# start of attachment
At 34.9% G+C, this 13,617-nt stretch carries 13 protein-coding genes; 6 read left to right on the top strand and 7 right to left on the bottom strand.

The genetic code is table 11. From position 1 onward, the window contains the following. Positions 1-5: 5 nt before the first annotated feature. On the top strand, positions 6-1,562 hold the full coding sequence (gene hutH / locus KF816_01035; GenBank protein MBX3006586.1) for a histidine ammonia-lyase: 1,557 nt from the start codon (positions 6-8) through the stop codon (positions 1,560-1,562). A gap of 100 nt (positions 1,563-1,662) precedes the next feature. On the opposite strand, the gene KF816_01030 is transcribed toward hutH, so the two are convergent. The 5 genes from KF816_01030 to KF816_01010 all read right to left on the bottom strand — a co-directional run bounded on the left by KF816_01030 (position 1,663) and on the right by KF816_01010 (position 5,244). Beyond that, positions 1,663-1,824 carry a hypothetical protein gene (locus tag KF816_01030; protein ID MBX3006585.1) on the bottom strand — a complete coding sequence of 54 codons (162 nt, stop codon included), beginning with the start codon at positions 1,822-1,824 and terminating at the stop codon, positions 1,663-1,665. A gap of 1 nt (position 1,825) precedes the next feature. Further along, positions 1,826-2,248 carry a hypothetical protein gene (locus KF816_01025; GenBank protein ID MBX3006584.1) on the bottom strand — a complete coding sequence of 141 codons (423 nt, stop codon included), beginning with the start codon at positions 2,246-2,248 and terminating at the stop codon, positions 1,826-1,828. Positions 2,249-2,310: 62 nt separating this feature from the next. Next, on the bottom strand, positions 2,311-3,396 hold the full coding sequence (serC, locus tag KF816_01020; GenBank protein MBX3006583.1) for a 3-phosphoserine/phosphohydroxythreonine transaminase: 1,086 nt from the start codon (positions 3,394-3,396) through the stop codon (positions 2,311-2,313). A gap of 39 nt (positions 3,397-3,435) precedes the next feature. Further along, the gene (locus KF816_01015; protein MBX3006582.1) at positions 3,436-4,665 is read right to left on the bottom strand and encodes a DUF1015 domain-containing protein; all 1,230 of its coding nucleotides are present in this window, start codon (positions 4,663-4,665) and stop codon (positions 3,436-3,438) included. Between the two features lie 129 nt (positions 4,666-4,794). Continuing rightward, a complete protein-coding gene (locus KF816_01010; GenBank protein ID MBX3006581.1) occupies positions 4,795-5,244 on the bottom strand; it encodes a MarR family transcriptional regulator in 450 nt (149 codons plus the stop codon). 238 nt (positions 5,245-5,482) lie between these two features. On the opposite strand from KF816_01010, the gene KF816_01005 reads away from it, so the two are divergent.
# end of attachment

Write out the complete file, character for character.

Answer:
At 34.9% G+C, this 13,617-nt stretch carries 13 protein-coding genes; 6 read left to right on the top strand and 7 right to left on the bottom strand.

The genetic code is table 11. From position 1 onward, the window contains the following. Positions 1-5: 5 nt before the first annotated feature. On the top strand, positions 6-1,562 hold the full coding sequence (gene hutH / locus KF816_01035; GenBank protein MBX3006586.1) for a histidine ammonia-lyase: 1,557 nt from the start codon (positions 6-8) through the stop codon (positions 1,560-1,562). A gap of 100 nt (positions 1,563-1,662) precedes the next feature. On the opposite strand, the gene KF816_01030 is transcribed toward hutH, so the two are convergent. The 5 genes from KF816_01030 to KF816_01010 all read right to left on the bottom strand — a co-directional run bounded on the left by KF816_01030 (position 1,663) and on the right by KF816_01010 (position 5,244). Beyond that, positions 1,663-1,824 carry a hypothetical protein gene (locus tag KF816_01030; protein ID MBX3006585.1) on the bottom strand — a complete coding sequence of 54 codons (162 nt, stop codon included), beginning with the start codon at positions 1,822-1,824 and terminating at the stop codon, positions 1,663-1,665. A gap of 1 nt (position 1,825) precedes the next feature. Further along, positions 1,826-2,248 carry a hypothetical protein gene (locus KF816_01025; GenBank protein ID MBX3006584.1) on the bottom strand — a complete coding sequence of 141 codons (423 nt, stop codon included), beginning with the start codon at positions 2,246-2,248 and terminating at the stop codon, positions 1,826-1,828. Positions 2,249-2,310: 62 nt separating this feature from the next. Next, on the bottom strand, positions 2,311-3,396 hold the full coding sequence (serC, locus tag KF816_01020; GenBank protein MBX3006583.1) for a 3-phosphoserine/phosphohydroxythreonine transaminase: 1,086 nt from the start codon (positions 3,394-3,396) through the stop codon (positions 2,311-2,313). A gap of 39 nt (positions 3,397-3,435) precedes the next feature. Further along, the gene (locus KF816_01015; protein MBX3006582.1) at positions 3,436-4,665 is read right to left on the bottom strand and encodes a DUF1015 domain-containing protein; all 1,230 of its coding nucleotides are present in this window, start codon (positions 4,663-4,665) and stop codon (positions 3,436-3,438) included. Between the two features lie 129 nt (positions 4,666-4,794). Continuing rightward, a complete protein-coding gene (locus KF816_01010; GenBank protein ID MBX3006581.1) occupies positions 4,795-5,244 on the bottom strand; it encodes a MarR family transcriptional regulator in 450 nt (149 codons plus the stop codon). 238 nt (positions 5,245-5,482) lie between these two features. On the opposite strand from KF816_01010, the gene KF816_01005 reads away from it, so the two are divergent.